Dog Ear Books
With no retail experience and no business plan, opening a little store to sell used books was initially a way for me to weed out an overgrown home library and to avoid searching for a “real” job at the same time. There was a shed available in the village at the tip of the peninsula in Leelanau County, Michigan, not far from my home—problem solved!
Not on the way to anywhere else, Northport boasts a winter population of just five hundred. It is a very welcoming community, beautifully situated on Grand Traverse Bay, but the survival of my business would not be possible without the annual influx of summer people and vacationers. With them, I hang on from one year to the next.
Perhaps a business plan would have resulted in stocking more pulp, less poetry, and no philosophy at all. Without a doubt it would have pointed to a more populous area. But here I remain, nineteen years later, now with new books an important part of my inventory but still “specializing in what I’ve got,” including many titles in agriculture, travel, natural history, and dogs. Over the years my love for this life and this place have grown so deep that I can’t imagine never having been here, doing exactly this.
Of course, there is a dog. In 1993 the original dog, Nikki, came into my life a few months before the bookstore, so the name was a natural. Today Sarah carries on the tradition and puts shy visitors at ease with her calm, low-key welcome, treating everyone as an instant new friend.
Year has followed year, and repeat customers have become friends. Poets and philosophers know where to look for treasures on my shelves. A “summer” woman from Cincinnati counts on me to steer her to true adventure books with women at the center of the action; local farmers and market growers share my passion for fresh produce and good writing, for Wendell Berry and Gene Logsdon.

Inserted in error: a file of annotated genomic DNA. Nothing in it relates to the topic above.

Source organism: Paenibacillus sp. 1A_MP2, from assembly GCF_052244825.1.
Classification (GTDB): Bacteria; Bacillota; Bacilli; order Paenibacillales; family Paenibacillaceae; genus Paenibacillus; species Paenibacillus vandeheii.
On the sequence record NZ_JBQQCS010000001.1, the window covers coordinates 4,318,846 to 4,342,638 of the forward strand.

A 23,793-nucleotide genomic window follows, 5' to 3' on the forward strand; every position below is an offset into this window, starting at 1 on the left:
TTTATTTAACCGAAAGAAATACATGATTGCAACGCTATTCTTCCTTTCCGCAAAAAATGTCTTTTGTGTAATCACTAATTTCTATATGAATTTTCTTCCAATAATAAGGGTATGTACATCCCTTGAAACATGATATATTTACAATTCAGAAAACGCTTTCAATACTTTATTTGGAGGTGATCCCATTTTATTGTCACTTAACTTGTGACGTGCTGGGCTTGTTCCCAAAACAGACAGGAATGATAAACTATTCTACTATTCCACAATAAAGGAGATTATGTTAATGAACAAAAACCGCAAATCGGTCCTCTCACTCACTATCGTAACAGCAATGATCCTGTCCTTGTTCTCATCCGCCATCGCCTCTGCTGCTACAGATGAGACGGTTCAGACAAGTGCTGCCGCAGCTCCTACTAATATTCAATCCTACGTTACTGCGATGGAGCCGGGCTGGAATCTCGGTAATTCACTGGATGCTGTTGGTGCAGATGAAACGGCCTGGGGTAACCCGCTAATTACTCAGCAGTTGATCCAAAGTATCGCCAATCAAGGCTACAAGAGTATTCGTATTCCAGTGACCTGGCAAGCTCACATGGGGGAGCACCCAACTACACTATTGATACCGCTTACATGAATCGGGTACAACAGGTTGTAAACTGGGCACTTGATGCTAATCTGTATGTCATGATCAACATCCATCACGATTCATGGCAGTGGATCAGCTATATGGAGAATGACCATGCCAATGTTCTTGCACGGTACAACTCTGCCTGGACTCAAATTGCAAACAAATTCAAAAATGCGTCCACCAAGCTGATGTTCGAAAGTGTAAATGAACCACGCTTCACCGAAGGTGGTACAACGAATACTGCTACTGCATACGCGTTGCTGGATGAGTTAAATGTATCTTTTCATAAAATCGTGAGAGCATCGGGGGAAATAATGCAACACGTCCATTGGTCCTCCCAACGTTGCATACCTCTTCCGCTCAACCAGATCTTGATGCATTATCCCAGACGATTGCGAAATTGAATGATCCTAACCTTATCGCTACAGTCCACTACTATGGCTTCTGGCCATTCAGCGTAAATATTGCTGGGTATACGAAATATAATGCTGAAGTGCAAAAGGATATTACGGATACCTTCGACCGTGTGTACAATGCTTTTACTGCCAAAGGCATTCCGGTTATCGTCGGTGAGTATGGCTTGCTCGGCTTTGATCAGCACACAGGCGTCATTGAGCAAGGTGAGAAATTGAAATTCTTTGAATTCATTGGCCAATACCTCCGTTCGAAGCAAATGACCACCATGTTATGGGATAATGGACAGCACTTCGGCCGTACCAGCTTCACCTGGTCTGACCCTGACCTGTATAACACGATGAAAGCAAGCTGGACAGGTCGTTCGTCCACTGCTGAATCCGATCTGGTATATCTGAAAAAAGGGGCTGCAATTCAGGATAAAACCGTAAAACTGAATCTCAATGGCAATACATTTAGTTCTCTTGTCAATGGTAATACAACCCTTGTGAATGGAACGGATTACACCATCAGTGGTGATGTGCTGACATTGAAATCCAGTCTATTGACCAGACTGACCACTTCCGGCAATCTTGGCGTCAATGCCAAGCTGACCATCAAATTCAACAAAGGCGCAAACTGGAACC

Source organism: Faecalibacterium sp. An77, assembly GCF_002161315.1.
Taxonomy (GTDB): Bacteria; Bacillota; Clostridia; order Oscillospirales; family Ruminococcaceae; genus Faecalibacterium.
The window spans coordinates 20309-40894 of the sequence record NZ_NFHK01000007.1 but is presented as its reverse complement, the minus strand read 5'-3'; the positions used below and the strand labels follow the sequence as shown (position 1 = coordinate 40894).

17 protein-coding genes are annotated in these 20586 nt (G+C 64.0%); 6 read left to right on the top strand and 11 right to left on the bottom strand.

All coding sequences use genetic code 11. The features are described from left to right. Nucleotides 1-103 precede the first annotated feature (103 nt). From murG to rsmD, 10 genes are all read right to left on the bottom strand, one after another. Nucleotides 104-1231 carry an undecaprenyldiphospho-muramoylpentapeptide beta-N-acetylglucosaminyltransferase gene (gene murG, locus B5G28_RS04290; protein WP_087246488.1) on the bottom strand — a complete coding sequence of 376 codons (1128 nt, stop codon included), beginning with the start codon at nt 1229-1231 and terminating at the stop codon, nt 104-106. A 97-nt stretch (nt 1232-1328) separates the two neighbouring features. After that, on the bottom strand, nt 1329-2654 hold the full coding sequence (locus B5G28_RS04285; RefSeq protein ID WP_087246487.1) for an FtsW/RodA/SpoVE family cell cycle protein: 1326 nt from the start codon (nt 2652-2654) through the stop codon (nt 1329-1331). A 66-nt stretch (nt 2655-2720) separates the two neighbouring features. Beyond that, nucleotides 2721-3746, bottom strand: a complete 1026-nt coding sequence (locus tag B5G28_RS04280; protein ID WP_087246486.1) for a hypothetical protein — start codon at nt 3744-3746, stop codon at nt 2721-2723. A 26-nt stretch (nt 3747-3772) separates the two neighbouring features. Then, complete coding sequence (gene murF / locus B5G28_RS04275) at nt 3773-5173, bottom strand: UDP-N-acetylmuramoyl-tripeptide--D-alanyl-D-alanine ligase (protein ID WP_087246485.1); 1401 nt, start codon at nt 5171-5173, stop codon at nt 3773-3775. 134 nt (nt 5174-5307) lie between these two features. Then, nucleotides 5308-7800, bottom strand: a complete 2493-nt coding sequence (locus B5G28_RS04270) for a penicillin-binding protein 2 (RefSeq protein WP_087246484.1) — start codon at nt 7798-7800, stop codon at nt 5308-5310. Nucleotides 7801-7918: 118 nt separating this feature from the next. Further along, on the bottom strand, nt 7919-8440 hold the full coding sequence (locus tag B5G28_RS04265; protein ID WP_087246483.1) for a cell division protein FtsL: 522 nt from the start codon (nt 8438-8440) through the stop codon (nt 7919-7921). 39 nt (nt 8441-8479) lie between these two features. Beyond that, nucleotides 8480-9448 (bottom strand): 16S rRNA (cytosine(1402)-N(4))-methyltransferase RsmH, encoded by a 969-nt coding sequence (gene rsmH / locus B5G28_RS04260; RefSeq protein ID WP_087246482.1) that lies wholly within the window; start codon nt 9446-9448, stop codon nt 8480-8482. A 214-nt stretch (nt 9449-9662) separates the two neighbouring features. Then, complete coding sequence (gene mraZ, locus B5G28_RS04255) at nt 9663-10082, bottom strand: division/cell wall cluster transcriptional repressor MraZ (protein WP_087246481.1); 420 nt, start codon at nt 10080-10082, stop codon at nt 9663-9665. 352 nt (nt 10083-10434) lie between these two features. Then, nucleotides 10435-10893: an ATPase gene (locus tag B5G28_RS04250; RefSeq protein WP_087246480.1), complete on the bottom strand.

Meeting authors is a wonderful bonus to the bookselling life. My first trade show experience in Dearborn, Michigan, was heady enough for all the new books spread out like a banquet, but the really big thrill was having a conversation with Gene Logsdon. You would have thought I’d just met Richard Gere! We talked soil, sheep, and writing, giving me a story to take home to my bookstore. (In case you wonder, Logsdon raises Corriedales, while Berry is a Cheviot man.)
What never fails to impress me as a frequent host to writers is how generous the best are. They greet each bookseller and customer graciously and with genuine interest, their attitude saying more loudly than words, We are all in this together. Most booksellers I know share this attitude, too, and it’s lovely working in a field where collegiality rather than cutthroat rivalry is the norm.
When I was young, my parents were Book-of-the-Month Club subscribers, and thus I was introduced early in life to Christopher Morley’s Parnassus on Wheels and The Haunted Bookshop. I tried to escape what the Fates had in store for me by studying philosophy, but it is clear in retrospect that the die had already been cast. “Thank God I am a bookseller!” was the proud and grateful prayer of Morley’s fictional Roger Mifflin. Every true bookseller I know feels the same way.
Online selling isn’t me; eBooks are not me. The longer I have been in business, in fact, the more traditional my approach has been. Books, customers, writers—appreciating them and bringing them together face to face—that’s pretty much it.
I am having a wonderful life, thanks to that impulsive, ignorant initial plunge, and I wouldn’t have spent the past nineteen years any other way.